Officials would be wise to reconsider. There is mounting evidence that sustainable solutions must have local support and local partners; raising funds to import solutions from abroad addresses just one part of the challenge.
Many countries lack the resources to install, operate and maintain equipment that has not been designed locally. As misuse and neglect causes equipment to malfunction, more funds become required or the program simply dies. Not only does this approach fail to nurture local ecosystems of innovation, which is deeply frustrating, it also repeatedly fails to solve the problem at hand.
While some solutions in the area of drug-quality testing have come from African entrepreneurs like Simmons, such examples are extremely rare, and many are developed in the diaspora with the support of organizations from outside the region. For the most part, such initiatives never engage local students. Local curricula do not focus on local challenges or promote local innovation.
And yet, local talent is critical for solutions that are both original and sustainable. Indeed, by nurturing an inclusive culture of research, local innovation has the potential to provide benefits that extend far beyond the specific problem that is being addressed.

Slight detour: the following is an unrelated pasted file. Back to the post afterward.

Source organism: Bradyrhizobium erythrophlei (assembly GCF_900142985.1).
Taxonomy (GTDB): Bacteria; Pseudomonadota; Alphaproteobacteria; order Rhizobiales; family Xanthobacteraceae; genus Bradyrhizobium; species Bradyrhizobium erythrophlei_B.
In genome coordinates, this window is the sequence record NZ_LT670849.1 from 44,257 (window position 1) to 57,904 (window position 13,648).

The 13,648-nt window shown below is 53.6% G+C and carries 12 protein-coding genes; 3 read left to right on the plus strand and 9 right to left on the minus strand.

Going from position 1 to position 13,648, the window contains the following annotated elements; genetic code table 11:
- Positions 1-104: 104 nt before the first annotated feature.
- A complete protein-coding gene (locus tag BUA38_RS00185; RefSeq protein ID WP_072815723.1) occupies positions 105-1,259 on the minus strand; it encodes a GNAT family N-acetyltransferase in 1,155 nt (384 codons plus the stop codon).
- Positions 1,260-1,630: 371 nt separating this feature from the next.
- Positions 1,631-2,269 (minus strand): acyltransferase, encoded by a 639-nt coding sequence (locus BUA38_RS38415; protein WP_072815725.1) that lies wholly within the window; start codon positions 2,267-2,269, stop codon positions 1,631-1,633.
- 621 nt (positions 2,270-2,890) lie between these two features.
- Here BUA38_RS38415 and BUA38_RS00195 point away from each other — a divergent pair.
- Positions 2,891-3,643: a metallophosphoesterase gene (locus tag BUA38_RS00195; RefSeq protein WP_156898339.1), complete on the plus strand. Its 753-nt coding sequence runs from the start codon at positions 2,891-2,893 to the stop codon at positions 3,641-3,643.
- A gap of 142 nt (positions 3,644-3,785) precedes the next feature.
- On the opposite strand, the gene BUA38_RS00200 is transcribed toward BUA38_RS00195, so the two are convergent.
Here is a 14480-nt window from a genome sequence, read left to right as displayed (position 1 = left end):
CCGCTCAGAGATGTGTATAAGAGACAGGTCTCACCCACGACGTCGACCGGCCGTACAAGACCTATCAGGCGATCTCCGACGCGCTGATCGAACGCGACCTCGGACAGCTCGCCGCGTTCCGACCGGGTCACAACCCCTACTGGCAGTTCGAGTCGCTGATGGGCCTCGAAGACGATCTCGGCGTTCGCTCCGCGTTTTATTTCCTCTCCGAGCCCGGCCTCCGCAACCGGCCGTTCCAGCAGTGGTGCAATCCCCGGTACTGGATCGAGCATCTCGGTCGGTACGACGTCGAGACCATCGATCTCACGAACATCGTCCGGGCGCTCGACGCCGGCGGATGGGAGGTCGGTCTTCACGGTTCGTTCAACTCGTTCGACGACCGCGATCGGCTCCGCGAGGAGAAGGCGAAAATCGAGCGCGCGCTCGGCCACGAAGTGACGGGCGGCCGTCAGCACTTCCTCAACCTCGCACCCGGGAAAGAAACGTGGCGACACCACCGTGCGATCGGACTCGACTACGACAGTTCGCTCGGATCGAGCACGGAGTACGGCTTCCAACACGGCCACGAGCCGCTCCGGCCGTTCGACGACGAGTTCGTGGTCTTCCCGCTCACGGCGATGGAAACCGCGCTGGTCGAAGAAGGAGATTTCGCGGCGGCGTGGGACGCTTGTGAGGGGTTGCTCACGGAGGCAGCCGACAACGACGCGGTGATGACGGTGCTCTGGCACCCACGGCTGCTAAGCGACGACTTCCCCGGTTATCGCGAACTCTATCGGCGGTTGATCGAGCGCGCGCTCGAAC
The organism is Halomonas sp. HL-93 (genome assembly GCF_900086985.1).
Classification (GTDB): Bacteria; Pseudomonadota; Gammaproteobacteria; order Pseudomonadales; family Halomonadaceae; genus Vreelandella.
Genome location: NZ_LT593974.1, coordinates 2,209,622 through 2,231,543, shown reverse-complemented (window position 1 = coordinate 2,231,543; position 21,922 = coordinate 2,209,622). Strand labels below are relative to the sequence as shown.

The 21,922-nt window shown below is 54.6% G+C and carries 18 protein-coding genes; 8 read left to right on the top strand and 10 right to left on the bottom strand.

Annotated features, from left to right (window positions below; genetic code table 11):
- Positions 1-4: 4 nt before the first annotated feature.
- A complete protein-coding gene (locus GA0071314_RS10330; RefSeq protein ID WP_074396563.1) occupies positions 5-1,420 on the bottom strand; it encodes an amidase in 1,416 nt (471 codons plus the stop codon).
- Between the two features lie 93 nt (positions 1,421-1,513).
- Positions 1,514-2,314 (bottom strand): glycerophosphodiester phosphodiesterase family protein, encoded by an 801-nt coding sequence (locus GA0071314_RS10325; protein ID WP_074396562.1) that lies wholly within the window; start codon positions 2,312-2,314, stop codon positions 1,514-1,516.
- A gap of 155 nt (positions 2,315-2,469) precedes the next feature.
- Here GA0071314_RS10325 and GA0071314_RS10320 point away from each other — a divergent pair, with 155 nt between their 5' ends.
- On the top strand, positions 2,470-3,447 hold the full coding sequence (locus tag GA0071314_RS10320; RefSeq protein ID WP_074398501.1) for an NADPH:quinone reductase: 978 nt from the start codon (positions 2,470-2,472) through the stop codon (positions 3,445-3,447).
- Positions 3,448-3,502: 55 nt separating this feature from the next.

Nurturing the participation of underrepresented groups and creating opportunities for education and learning create goodwill and promote transparency and accountability. Building a stable foundation for future research also enables more productive public-private partnerships and stronger links between academia and domestic industry, thereby promoting economic growth.
Foreign organizations, such as aid agencies or pharmaceutical companies, do have a role to play in boosting local innovation. They can support it financially, create new partnerships, and encourage policymakers to give it more credence.
The international community has a role to play as well. This year, the UN is set to adopt the Sustainable Development Goals, marking the start of the next phase of global efforts to eradicate poverty and improve health.
As the example of developing countries’ ongoing fight against counterfeit and low-quality medicines shows, success will depend — far more often than not — on local innovation.
Muhammad Hamid Zaman is a professor of biomedical engineering at Boston University.
Copyright: Project Syndicate